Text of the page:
Customer Engagement Pathways: Loyalty Structure Supporting Advocacy Practice

Oftentimes, the best ideas bubble to the surface at the most unexpected times. In preparation for delivering a workshop in London in April last year, I undertook a routine, deep analysis of the client's advocacy program.

On paper, the program was doing everything right: Excellent brand, strong value proposition, fantastic benefits for active advocates, and a hugely committed and savvy program manager. However, despite best efforts, advocates were not engaging. There were some wins along the way, but typically from an extremely small subset of the entire audience. We had tried to get the program on track by experimenting with new recruitment and engagement strategies, and doubled down on exclusive content, opportunities and campaigns. Still, not much changed. Advocates weren't plugging in. Why?

Around that time, I had a conversation with a colleague about frequent flier programs. We mused on how much those extra perks matter, especially when you are flying here and there a few times a month. Without going into much detail - his status is with one airline; mine with another - we shared an immediate understanding of the nuts and bolts of each other's status programs. And, there it was. The elusive Why.

What if the reason advocates aren't engaging is they don't really know what it is they are participating in - or why. What if the fluid and subjective structure typical of advocate marketing programs is the problem? Are the primary messages about peer networking, professional growth opportunities and the chance to become BFFs with a business actually getting in the way of a company's ability to cultivate deeper relationships with inclined customers, and to activate those customers around specific business objectives? What if the answer to under-performing advocate engagement programs is to borrow the rigidity of the participant > benefit structure and key messages from the world of loyalty programs and use those as a firm foundation on which to build in opportunities to discover, nurture and mobilize advocates?

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Doing a 180 on Loyalty

For most of the 15 years I have dedicated to advocate marketing, Loyalty has been a dirty word. Not generally speaking - I love loyalty programs and benefit hugely from my membership in programs like Air Canada Altitude, PC Optimum, and Starbucks Rewards - but from an advocate marketing best practice perspective. Loyalty always felt too transactional, single-track and impersonal. Let's be real: despite my status, Air Canada still doesn't really know (or care) who I am, and has never made an effort to develop any sort of meaningful touchpoint with me. Yet, I actively advocate. And I spend. And I recommend. I have that little Altitude badge thing dangling from my carry-on bag just in case anyone else lined up in Zone 2 cares. I even defend. I love hitting Altitude status year over year. I plan for it. I pay for it. I once flew from Vancouver to Victoria and back again on Boxing Day just to ensure I made the requirements for the next status tier before year end. Imagine if Air Canada did actively nurture and mobilize? What then? All this to say my behaviour is exactly the type of advocacy my London client and others would do just about anything to see from their customers.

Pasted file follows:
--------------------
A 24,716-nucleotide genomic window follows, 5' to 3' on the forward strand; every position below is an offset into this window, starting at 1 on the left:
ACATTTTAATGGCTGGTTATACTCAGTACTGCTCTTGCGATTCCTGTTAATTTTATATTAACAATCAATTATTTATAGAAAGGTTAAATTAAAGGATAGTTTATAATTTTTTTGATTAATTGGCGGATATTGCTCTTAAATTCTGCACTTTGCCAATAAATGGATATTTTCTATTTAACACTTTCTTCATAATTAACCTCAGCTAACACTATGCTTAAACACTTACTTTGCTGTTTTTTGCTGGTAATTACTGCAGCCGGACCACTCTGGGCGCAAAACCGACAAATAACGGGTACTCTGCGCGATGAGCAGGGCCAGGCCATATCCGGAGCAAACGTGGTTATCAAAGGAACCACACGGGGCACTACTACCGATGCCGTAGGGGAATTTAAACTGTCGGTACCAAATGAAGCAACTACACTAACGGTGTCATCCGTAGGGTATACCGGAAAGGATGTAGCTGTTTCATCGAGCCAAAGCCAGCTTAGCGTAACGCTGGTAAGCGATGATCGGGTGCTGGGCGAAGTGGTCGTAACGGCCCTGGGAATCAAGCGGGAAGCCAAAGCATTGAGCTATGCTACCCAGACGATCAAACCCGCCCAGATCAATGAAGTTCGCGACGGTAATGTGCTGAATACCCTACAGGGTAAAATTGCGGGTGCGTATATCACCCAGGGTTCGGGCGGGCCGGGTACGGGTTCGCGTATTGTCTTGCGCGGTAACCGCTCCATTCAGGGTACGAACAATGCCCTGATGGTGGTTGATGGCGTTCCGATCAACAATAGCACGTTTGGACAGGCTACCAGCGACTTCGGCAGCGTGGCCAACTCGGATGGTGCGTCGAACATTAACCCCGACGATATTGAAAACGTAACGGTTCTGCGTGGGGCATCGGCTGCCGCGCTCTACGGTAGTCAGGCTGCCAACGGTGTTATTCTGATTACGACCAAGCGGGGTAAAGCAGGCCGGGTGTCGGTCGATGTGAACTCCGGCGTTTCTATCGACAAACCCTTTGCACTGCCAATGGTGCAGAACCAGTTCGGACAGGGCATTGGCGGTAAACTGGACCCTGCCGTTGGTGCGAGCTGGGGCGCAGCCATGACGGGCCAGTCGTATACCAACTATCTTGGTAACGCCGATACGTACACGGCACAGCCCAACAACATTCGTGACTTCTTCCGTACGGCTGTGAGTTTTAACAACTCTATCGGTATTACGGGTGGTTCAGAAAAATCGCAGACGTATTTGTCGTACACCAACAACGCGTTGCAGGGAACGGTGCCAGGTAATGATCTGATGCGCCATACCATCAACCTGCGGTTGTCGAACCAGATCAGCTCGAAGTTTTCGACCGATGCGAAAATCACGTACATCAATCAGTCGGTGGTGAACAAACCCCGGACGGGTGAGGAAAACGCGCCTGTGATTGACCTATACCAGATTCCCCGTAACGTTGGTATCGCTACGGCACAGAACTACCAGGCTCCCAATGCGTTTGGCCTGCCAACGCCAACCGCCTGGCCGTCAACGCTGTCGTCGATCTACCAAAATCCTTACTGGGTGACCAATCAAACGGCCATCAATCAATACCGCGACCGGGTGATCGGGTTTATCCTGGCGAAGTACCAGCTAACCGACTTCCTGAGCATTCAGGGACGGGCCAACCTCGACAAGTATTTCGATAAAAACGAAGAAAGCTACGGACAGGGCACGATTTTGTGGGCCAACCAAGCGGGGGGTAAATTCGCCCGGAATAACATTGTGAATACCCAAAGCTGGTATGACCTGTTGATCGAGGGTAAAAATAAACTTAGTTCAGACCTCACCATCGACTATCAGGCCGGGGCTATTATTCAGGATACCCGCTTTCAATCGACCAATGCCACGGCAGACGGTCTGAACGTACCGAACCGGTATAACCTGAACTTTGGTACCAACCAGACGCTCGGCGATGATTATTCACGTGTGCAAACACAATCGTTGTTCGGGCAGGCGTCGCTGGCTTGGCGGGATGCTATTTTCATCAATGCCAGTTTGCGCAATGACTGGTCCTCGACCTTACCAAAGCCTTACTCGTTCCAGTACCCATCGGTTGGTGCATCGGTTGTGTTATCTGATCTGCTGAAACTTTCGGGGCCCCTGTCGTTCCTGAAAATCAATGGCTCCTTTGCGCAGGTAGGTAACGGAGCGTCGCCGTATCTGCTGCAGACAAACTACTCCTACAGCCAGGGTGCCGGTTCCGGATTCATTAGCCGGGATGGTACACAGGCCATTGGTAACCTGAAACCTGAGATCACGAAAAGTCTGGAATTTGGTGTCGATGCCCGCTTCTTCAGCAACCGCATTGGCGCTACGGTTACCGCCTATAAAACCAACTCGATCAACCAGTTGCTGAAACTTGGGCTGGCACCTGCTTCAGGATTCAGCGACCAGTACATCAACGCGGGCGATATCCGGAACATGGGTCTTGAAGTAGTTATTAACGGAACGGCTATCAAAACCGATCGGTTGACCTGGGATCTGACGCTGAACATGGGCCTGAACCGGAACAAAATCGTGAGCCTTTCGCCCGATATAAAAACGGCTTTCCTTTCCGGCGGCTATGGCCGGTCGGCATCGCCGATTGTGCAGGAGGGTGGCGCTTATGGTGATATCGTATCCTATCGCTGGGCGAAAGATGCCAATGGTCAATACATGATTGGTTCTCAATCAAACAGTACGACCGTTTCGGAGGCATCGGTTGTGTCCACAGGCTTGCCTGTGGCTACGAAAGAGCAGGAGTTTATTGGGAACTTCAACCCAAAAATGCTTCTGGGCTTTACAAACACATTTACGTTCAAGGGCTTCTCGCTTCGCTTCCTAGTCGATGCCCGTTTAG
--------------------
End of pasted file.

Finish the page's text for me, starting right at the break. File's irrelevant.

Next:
Loyalty-Advocacy Fusion: Curating Value-Driven Advocate Journeys.

As I prepared for the client workshop in London, it occurred to me: Members of their advocacy program were likely confused on how or why to participate. They probably didn't consider themselves advocates and didn't understand, in that very narrow window of opportunity upon joining, how to navigate the program environment. Why? A few reasons:

  1. We tend to communicate the value proposition of and manage advocacy programs in a way that is homogenous and all-inclusive. Being a member of this program means X, Y and Z (regardless of how much measurable value you bring to the business). An advocate is an advocate. Jane delivered $1M in new pipeline via 2 solid peer referrals; Joe completed 543 "fun" and "educational" challenges. Both card-carrying ACME Corp Advocates. Joe is likely at a higher status level than Jane in the program. Joe feels like a super advocate and spends an hour every other day in the program platform. Jane pops by every few months but doesn't do much because she doesn't fully understand what being an "advocate" is all about.
  2. Different advocate personas are motivated... differently. Some want to talk shop about the product, others want gift cards, while others still are most interested in opportunities to build their professional brand. Catering to the whim and fancy of individual advocates is not scalable. Even with an FTE or more at the helm of a stack of shiny tools, delivering highly personalized value at scale has limits if there are infinite combinations of advocate activities and personas at play. The lack of pre-defined "pathways" in the program leaves advocates without a map in a maze of activities. And, often, program managers are using the same tactics to engage all program members, instead of mindfully skewing from lower to higher touch as a customer grows via various activation opportunities.